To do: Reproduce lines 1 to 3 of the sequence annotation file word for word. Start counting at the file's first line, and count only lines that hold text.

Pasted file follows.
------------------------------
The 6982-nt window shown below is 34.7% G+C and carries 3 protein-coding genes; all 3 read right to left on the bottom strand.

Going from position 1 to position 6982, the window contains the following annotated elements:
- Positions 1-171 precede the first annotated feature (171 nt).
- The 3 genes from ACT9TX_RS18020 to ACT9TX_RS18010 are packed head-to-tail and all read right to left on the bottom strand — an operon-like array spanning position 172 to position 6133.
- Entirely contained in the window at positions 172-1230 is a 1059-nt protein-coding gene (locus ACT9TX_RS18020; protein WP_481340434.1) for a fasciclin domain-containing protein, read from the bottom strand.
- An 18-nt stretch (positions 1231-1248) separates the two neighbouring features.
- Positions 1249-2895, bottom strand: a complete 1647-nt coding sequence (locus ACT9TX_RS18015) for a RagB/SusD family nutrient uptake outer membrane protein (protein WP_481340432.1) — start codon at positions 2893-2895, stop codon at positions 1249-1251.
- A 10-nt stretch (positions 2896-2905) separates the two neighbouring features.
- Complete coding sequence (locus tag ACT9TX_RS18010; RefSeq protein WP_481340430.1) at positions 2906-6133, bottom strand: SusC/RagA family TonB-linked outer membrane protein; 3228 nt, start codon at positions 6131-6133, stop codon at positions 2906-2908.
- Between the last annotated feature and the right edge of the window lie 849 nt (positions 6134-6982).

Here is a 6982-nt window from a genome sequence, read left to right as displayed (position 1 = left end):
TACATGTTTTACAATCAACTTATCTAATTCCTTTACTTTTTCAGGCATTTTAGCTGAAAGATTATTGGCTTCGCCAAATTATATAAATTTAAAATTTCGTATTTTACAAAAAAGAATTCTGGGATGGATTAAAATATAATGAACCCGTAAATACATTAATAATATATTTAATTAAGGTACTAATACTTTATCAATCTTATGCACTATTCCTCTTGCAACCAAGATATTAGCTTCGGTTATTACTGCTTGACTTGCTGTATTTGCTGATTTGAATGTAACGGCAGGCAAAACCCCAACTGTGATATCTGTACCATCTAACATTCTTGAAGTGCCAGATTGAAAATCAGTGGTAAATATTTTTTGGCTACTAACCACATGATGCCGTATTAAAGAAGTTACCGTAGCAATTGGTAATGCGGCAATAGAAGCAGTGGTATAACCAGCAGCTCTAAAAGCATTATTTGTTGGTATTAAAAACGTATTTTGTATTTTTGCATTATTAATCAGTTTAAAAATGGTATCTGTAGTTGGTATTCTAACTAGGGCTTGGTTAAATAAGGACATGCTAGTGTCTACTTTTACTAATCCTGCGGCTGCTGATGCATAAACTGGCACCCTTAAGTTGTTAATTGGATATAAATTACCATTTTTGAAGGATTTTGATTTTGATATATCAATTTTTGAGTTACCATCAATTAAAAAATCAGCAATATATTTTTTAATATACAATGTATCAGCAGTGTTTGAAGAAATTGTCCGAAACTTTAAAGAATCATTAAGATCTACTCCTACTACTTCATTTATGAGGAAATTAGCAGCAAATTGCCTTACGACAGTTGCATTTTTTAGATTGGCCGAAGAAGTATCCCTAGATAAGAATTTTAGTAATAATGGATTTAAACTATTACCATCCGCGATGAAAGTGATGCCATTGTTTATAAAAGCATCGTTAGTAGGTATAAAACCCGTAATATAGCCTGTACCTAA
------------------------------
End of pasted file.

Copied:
The 6982-nt window shown below is 34.7% G+C and carries 3 protein-coding genes; all 3 read right to left on the bottom strand.

Going from position 1 to position 6982, the window contains the following annotated elements:
- Positions 1-171 precede the first annotated feature (171 nt).